## Abstract

The analogy between spatial inclusion and set membership offers the opportunity to go beyond the study of how we establish analogical mappings to the investigation of the impact of those mappings on mental process. This analogy is the basis of longstanding didactic techniques for teaching elementary logic (Eulers Circles and Venn Diagrams) and therefore bears on psychological theories of human deductive reasoning (e.g. Erickson 1974).

An adequate cognitive theory of analogy must explain how mental processing is aided by analogical mappings. In the case of spatial inclusion as an analogy for set membership this comes down to requiring a theory of how graphical representations aid processing. Here we sketch a general theory in terms of the specicity of graphics which we have developed further elsewhere (see Stenning Oberlander 1991a, 1991b). This general approach to graphical representations rests on the observation that graphical representation systems limit abstraction and thereby purchase computational tractability.

In applying this general theory to the case of graphical methods of syllogism solution we sketch a method of using Eulers Circles and show how interpretative conventions for graphical objects allow the necessary abstractions. In particular we show that even choosing the least expressive system of diagrams limited to circles, still gives the requisite expressive power.

The Euler's Circle method sketched is then used as a guide to connectionist implementation of corresponding internal representations Graphical representations share some general computational properties with connectionist systems. In the domain of the syllogism the central issue is the implementation of the binding of attributes into type descriptions. Various proposals for connectionist variable binding in the literature are assessed as partial implementations. Some proposals are made for implementation of novel graphical features of the Eulers Circle algorithm. This case study of an analogy suggests the hypothesis that one important role that analogy may play is providing a representation which is more limited in expressive power and therefore more computationally tractable than the literal representations analogies supplant.

An adequate cognitive theory of analogy must explain how mental processing is aided by analogical mappings. In the case of spatial inclusion as an analogy for set membership this comes down to requiring a theory of how graphical representations aid processing. Here we sketch a general theory in terms of the specicity of graphics which we have developed further elsewhere (see Stenning Oberlander 1991a, 1991b). This general approach to graphical representations rests on the observation that graphical representation systems limit abstraction and thereby purchase computational tractability.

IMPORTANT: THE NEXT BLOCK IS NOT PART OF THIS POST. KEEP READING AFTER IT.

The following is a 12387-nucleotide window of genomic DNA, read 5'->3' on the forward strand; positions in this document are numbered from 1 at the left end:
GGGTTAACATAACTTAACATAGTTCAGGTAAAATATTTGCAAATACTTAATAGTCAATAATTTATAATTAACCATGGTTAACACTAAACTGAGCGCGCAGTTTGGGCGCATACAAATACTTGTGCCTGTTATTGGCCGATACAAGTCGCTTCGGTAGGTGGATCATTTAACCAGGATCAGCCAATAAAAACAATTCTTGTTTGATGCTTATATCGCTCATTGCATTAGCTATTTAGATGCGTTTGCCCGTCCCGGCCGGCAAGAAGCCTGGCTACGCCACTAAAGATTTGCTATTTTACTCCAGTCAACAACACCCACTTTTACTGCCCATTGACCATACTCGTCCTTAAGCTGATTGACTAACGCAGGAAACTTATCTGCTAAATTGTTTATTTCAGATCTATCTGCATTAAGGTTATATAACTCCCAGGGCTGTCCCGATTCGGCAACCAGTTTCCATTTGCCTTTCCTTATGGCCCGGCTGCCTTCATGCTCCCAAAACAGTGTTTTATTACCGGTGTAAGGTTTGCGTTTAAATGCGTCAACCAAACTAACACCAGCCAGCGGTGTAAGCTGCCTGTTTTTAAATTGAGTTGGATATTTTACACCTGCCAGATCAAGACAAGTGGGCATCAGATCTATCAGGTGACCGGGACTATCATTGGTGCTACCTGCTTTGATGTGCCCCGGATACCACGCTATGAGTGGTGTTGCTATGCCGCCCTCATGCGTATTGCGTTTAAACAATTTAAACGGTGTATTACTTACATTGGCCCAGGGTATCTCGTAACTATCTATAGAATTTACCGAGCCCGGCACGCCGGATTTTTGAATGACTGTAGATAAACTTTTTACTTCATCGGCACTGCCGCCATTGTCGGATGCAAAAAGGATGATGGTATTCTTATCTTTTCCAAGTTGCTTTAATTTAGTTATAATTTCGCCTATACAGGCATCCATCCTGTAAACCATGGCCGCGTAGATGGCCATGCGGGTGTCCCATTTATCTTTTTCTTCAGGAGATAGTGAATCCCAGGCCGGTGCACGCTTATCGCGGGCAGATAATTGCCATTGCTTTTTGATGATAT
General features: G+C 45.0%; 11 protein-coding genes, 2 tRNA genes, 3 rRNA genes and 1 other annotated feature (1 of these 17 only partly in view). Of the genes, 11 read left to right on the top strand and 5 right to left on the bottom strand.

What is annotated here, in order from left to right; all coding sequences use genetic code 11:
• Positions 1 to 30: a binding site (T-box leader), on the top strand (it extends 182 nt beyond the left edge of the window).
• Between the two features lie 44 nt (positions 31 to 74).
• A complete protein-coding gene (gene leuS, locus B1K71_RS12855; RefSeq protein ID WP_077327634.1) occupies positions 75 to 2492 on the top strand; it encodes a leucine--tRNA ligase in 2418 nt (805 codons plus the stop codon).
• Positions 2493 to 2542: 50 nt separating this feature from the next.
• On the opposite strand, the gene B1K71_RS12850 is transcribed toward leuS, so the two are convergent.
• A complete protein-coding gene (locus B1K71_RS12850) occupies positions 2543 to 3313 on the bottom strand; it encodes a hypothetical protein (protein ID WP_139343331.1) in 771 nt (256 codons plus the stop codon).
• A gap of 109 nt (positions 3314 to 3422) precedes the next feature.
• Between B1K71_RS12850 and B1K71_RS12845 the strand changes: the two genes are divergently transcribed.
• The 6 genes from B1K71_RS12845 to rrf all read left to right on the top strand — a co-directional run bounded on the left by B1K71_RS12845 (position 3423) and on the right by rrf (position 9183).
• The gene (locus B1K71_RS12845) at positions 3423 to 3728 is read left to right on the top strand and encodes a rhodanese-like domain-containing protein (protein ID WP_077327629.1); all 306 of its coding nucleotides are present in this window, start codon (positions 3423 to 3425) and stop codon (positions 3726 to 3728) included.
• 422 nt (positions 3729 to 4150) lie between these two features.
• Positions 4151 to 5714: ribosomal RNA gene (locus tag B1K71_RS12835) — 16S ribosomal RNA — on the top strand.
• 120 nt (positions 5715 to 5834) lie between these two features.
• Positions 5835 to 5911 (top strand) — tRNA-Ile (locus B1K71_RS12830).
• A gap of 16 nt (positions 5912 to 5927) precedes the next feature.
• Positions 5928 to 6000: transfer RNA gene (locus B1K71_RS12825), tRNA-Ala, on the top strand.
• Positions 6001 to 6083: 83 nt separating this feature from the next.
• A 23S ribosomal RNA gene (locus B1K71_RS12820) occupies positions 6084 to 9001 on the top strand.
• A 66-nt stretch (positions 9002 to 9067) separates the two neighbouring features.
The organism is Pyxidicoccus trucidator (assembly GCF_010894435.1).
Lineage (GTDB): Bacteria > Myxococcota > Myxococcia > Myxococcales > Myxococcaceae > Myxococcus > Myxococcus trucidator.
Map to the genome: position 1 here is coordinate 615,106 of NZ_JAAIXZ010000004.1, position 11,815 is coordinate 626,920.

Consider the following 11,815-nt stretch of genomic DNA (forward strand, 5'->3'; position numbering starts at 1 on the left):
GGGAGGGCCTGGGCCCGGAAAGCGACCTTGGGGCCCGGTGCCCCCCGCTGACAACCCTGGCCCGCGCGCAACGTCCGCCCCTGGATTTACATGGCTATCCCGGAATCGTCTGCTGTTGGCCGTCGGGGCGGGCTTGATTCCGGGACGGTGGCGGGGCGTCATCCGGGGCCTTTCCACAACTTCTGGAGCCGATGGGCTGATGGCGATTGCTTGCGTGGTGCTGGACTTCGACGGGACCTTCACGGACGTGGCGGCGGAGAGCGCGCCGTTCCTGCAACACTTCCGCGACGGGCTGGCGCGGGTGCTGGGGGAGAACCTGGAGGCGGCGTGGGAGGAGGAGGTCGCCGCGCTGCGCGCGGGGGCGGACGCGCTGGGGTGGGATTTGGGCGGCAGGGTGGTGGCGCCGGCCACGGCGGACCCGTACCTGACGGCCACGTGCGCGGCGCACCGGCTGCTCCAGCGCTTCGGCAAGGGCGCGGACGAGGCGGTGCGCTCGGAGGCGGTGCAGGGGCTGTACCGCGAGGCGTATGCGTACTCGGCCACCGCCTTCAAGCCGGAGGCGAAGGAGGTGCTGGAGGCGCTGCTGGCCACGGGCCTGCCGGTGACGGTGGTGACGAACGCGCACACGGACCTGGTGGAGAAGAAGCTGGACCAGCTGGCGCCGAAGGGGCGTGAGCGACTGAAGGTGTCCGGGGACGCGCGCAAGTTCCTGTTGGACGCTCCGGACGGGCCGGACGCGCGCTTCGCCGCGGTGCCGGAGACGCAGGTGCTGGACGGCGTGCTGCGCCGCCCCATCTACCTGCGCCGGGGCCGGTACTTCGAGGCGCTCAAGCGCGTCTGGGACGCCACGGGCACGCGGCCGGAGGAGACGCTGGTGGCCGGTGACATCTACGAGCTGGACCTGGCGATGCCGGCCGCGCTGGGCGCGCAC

In applying this general theory to the case of graphical methods of syllogism solution we sketch a method of using Eulers Circles and show how interpretative conventions for graphical objects allow the necessary abstractions. In particular we show that even choosing the least expressive system of diagrams limited to circles, still gives the requisite expressive power.

The Euler's Circle method sketched is then used as a guide to connectionist implementation of corresponding internal representations Graphical representations share some general computational properties with connectionist systems. In the domain of the syllogism the central issue is the implementation of the binding of attributes into type descriptions. Various proposals for connectionist variable binding in the literature are assessed as partial implementations. Some proposals are made for implementation of novel graphical features of the Eulers Circle algorithm. This case study of an analogy suggests the hypothesis that one important role that analogy may play is providing a representation which is more limited in expressive power and therefore more computationally tractable than the literal representations analogies supplant.

Original language | English |
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Title of host publication | Analogical Connections |

Editors | John A Barnden, Keith J Holyoak |

Place of Publication | Hillsdale, New Jersey |

Publisher | Lawrence Erlbaum Associates |

Pages | 446-486 |

Number of pages | 31 |

Volume | 2 |

ISBN (Print) | 978-156-750-039-4 |

Publication status | Published - May 1994 |

### Publication series

Name | Advances in Connectionist and Neural Computation |
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Publisher | Lawrence Erlbaum Associates |

Volume | 2 |